A few years ago, I worried that our school was becoming a Sats factory and teaching too much along the lines of, "What Sats level will it produce at the end of key stage 2?" rather than, "Is it education that is creative, exciting and engaging for our children?"
We quickly abandoned the former approach on the understanding that if we were bored witless teaching, then the children must be bored witless learning. That we were right to do so is supported by our curriculum being rated "outstanding" by Ofsted in 2007.
We might be forgiven for thinking: "Great, we've cracked it." But unfortunately we just can't abandon the time spent on ensuring that children understand how to access the tests, and so do not underachieve because they are unfamiliar with them.
A colleague in an "outstanding" school recently bemoaned the fact that in order to keep results up, she had to abandon most of the curriculum in Year 6 until after May in order to be sure pupils are at their peak of performance. This is not unusual in my experience.
Given the above, I was fascinated to read recently that a government minister suggested that we do not have the most tested children in the world. Possibly not, but clearly he did not take into consideration the time schools spend practising for them.
In 2004, David Miliband, then schools minister, put great emphasis on personalised learning. It is a great idea if it means children can be creative, independent learners, and the curriculum is matched to their needs and accurately assessed; but not if it is located within the test- driven approach that currently fits them to it.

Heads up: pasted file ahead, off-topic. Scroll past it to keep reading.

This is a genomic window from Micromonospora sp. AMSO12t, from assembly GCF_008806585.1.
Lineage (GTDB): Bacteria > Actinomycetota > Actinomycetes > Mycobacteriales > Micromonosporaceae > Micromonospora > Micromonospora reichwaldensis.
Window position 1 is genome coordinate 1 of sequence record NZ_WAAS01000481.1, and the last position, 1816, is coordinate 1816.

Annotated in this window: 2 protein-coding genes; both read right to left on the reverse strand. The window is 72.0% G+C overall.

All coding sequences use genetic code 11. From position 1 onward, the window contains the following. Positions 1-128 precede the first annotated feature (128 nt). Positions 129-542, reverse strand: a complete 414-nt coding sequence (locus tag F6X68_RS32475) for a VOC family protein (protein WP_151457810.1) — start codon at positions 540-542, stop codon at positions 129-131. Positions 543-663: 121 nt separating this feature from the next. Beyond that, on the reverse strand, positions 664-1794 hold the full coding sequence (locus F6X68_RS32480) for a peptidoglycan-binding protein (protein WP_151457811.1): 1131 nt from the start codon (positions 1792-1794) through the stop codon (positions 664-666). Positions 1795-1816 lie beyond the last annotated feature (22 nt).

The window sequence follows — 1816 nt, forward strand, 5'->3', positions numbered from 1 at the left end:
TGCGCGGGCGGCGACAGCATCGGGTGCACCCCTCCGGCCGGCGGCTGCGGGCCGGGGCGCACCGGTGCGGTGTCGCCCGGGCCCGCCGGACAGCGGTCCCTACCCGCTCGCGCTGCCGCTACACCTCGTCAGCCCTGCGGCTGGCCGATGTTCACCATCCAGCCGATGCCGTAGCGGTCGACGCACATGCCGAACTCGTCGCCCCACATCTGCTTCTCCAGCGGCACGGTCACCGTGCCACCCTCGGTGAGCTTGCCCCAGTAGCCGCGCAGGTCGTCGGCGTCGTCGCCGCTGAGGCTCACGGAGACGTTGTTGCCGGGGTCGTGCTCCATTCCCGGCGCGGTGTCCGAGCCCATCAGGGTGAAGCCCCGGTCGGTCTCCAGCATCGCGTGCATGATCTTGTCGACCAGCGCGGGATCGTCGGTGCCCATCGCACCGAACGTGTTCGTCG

Will the advent of twice-yearly tests "when they are ready" be any better? We will have to wait and see.
We all accept that we should be held to account for the quality of children's learning and progress in our schools. But the reliance of inspectors on the contents of Raise Online as the main judgement of a school's performance means that teaching with one eye on maximising test results is inevitable.
I wonder how long it will be before the Government saves itself millions of pounds by abandoning the need for school improvement partners (SIPs) and Ofsted, and by adding a sentence to Raise Online, such as: "Whoopee, your CVA tells us you are outstanding." Or: "As your results are below the floor targets, you are closed for business."
Think of the added bonus if a number of SIPs and Ofsted inspectors, on finding themselves available, decided to go and work in schools. It would solve the recruitment crisis at a stroke.
Sue Robinson, Headteacher of Cherry Orchard School in Birmingham.